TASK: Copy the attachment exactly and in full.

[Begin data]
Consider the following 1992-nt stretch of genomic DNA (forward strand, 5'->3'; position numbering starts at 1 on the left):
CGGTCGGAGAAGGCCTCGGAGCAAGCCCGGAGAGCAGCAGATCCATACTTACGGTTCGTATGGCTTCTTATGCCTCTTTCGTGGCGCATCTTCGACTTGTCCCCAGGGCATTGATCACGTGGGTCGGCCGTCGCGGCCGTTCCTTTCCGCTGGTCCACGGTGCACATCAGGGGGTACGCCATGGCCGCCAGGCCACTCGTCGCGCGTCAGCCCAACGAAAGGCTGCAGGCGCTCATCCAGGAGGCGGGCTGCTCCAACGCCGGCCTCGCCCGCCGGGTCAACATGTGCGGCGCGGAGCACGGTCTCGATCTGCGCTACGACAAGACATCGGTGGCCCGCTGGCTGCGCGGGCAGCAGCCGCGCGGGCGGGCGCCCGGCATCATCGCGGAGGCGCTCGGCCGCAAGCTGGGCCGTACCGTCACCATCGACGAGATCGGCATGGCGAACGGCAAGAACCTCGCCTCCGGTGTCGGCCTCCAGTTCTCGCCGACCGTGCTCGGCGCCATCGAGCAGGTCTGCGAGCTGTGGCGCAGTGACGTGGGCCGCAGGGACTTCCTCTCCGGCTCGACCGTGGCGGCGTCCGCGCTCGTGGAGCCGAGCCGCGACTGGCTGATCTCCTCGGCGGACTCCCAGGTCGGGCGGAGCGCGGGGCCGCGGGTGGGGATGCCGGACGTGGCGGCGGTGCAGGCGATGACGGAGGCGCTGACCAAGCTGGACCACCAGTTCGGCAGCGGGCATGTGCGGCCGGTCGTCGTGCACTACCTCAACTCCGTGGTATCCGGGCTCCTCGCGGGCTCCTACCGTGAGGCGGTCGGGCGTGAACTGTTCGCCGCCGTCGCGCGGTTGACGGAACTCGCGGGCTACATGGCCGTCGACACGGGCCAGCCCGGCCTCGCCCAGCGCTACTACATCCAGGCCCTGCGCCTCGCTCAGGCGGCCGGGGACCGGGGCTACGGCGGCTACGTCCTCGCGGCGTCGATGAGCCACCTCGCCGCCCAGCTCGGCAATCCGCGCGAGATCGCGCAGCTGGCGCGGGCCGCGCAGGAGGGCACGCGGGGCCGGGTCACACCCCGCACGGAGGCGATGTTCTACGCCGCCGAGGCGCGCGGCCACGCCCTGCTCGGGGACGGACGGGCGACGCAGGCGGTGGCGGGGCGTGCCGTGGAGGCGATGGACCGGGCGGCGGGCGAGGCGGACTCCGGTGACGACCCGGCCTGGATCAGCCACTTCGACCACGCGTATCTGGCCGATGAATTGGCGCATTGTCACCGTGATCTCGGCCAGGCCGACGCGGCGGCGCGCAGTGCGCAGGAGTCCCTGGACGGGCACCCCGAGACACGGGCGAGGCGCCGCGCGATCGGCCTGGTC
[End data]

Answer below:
Consider the following 1992-nt stretch of genomic DNA (forward strand, 5'->3'; position numbering starts at 1 on the left):
CGGTCGGAGAAGGCCTCGGAGCAAGCCCGGAGAGCAGCAGATCCATACTTACGGTTCGTATGGCTTCTTATGCCTCTTTCGTGGCGCATCTTCGACTTGTCCCCAGGGCATTGATCACGTGGGTCGGCCGTCGCGGCCGTTCCTTTCCGCTGGTCCACGGTGCACATCAGGGGGTACGCCATGGCCGCCAGGCCACTCGTCGCGCGTCAGCCCAACGAAAGGCTGCAGGCGCTCATCCAGGAGGCGGGCTGCTCCAACGCCGGCCTCGCCCGCCGGGTCAACATGTGCGGCGCGGAGCACGGTCTCGATCTGCGCTACGACAAGACATCGGTGGCCCGCTGGCTGCGCGGGCAGCAGCCGCGCGGGCGGGCGCCCGGCATCATCGCGGAGGCGCTCGGCCGCAAGCTGGGCCGTACCGTCACCATCGACGAGATCGGCATGGCGAACGGCAAGAACCTCGCCTCCGGTGTCGGCCTCCAGTTCTCGCCGACCGTGCTCGGCGCCATCGAGCAGGTCTGCGAGCTGTGGCGCAGTGACGTGGGCCGCAGGGACTTCCTCTCCGGCTCGACCGTGGCGGCGTCCGCGCTCGTGGAGCCGAGCCGCGACTGGCTGATCTCCTCGGCGGACTCCCAGGTCGGGCGGAGCGCGGGGCCGCGGGTGGGGATGCCGGACGTGGCGGCGGTGCAGGCGATGACGGAGGCGCTGACCAAGCTGGACCACCAGTTCGGCAGCGGGCATGTGCGGCCGGTCGTCGTGCACTACCTCAACTCCGTGGTATCCGGGCTCCTCGCGGGCTCCTACCGTGAGGCGGTCGGGCGTGAACTGTTCGCCGCCGTCGCGCGGTTGACGGAACTCGCGGGCTACATGGCCGTCGACACGGGCCAGCCCGGCCTCGCCCAGCGCTACTACATCCAGGCCCTGCGCCTCGCTCAGGCGGCCGGGGACCGGGGCTACGGCGGCTACGTCCTCGCGGCGTCGATGAGCCACCTCGCCGCCCAGCTCGGCAATCCGCGCGAGATCGCGCAGCTGGCGCGGGCCGCGCAGGAGGGCACGCGGGGCCGGGTCACACCCCGCACGGAGGCGATGTTCTACGCCGCCGAGGCGCGCGGCCACGCCCTGCTCGGGGACGGACGGGCGACGCAGGCGGTGGCGGGGCGTGCCGTGGAGGCGATGGACCGGGCGGCGGGCGAGGCGGACTCCGGTGACGACCCGGCCTGGATCAGCCACTTCGACCACGCGTATCTGGCCGATGAATTGGCGCATTGTCACCGTGATCTCGGCCAGGCCGACGCGGCGGCGCGCAGTGCGCAGGAGTCCCTGGACGGGCACCCCGAGACACGGGCGAGGCGCCGCGCGATCGGCCTGGTC